I was recently asked to review Stellar Phoenix Access Repair tool. Using tool you can scan corrupted database to see what objects are still there, preview data in tables and SQL of queries, and repair database or selected objects. In most cases you can repair all tables and queries you see, but it is not true for other objects (at least for me).
I took a copy of Northwind.mdb and one of my largest frontend databases to test it, I tried to cut off parts of file, and run repair process.
When I cut off first 80 bytes I was not able to see (scan) objects in database, and even database was "repaired" – there were no objects in it, repaired database file becomes 96 kB. So file header is essential for that tool. Cutting off several bytes from the end does not affect database, cutting about 100kB makes it corrupted, but tool can scan most of objects, and repair all visible tables and queries. Cutting off more bytes gives less visible objects in database, and having file length less than 64 kb makes this tool useless.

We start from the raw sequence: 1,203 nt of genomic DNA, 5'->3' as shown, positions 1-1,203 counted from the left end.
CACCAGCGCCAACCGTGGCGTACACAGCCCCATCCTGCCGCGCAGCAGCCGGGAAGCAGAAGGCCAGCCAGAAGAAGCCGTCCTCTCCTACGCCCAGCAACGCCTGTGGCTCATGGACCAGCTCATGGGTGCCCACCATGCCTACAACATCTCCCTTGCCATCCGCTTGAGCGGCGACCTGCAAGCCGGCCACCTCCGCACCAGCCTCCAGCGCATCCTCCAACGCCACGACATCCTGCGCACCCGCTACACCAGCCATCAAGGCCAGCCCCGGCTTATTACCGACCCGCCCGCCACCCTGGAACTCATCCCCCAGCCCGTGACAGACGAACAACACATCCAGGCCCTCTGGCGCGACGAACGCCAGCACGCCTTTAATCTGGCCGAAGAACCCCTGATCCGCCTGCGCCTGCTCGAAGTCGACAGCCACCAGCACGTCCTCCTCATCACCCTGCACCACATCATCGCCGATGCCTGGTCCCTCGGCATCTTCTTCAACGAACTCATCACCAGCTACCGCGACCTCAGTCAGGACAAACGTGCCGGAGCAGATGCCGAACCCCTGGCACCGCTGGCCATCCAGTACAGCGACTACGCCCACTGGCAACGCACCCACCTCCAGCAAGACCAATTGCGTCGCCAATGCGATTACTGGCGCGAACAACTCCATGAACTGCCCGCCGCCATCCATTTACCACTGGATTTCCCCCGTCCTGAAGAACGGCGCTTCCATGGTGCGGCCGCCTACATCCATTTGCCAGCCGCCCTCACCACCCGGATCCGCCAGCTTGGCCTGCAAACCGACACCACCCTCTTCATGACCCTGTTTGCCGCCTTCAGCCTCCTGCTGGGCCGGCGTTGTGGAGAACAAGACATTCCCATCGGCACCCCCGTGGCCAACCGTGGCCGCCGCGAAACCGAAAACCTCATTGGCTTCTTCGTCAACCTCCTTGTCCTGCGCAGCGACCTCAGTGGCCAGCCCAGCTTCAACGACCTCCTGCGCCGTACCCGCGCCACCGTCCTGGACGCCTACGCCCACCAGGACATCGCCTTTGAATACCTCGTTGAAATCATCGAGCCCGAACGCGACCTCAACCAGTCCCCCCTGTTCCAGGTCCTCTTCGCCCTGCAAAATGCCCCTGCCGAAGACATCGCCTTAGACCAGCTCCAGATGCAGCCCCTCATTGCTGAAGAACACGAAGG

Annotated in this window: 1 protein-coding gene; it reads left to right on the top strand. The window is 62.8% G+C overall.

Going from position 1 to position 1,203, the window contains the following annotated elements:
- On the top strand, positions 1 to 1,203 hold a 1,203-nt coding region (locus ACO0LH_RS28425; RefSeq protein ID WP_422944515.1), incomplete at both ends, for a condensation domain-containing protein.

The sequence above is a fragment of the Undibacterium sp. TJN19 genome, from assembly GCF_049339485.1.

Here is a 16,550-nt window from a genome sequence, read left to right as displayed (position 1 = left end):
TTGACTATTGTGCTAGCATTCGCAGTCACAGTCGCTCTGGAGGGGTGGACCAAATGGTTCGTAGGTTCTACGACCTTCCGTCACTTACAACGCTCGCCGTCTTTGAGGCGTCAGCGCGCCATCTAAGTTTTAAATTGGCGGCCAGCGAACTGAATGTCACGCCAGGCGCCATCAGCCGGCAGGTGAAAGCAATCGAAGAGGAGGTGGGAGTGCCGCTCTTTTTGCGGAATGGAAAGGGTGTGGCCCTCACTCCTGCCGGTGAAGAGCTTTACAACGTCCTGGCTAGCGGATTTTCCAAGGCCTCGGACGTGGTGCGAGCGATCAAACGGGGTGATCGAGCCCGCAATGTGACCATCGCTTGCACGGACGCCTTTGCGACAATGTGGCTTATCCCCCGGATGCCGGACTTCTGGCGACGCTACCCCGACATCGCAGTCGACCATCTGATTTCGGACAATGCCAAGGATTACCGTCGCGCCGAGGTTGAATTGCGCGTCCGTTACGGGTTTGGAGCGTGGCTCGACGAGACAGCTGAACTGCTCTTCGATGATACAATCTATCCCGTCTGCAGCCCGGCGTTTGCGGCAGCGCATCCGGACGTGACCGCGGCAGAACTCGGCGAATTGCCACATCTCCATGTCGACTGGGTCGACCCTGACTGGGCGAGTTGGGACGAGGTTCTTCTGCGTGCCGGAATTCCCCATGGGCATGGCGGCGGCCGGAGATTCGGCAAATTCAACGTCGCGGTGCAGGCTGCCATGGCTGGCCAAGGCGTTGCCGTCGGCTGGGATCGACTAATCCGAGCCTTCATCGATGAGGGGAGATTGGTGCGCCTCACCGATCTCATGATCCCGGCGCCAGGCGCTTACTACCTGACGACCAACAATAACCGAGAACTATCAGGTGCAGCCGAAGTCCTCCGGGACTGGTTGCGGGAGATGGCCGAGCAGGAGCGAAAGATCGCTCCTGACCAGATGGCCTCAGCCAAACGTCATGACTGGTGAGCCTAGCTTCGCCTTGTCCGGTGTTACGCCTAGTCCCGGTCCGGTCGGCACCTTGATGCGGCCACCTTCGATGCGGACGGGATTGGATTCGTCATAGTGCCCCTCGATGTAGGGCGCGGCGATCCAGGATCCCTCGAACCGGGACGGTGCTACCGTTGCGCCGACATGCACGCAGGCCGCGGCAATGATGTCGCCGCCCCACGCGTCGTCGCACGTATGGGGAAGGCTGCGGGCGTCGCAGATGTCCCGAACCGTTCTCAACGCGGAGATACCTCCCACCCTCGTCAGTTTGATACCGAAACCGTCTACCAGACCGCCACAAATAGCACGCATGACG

I did not really managed to repair form or any other than tables/queries objects, in some cases tool tries to run Access in background with 100% CPU utilization, but looks like it hangs (or maybe it takes too much time).
One more useful option - Recover deleted records. If you have deleted records in the table, and then scan database using this tool, without compacting database – you can also recover deleted records. Tables, with deleted records appear as separate tables, like on then picture below.
As you see I have deleted records from Customers and Orders tables (and related Order Details), but tool recovered only Customers records, Orders and Order Details (deleted records) where empty, while in tool itself I saw deleted record in Orders (but not in Order Details). Still something to improve, this can be demanded feature.
Conclusion. Developer normally often makes a copy of frontend, means recovering forms and reports are not so important. Most sensitive objects in database are tables, and tool helps to repair them. Perhaps manual repair can give better result, but it is always good to try a tool like this first.
Labels: Access, Jet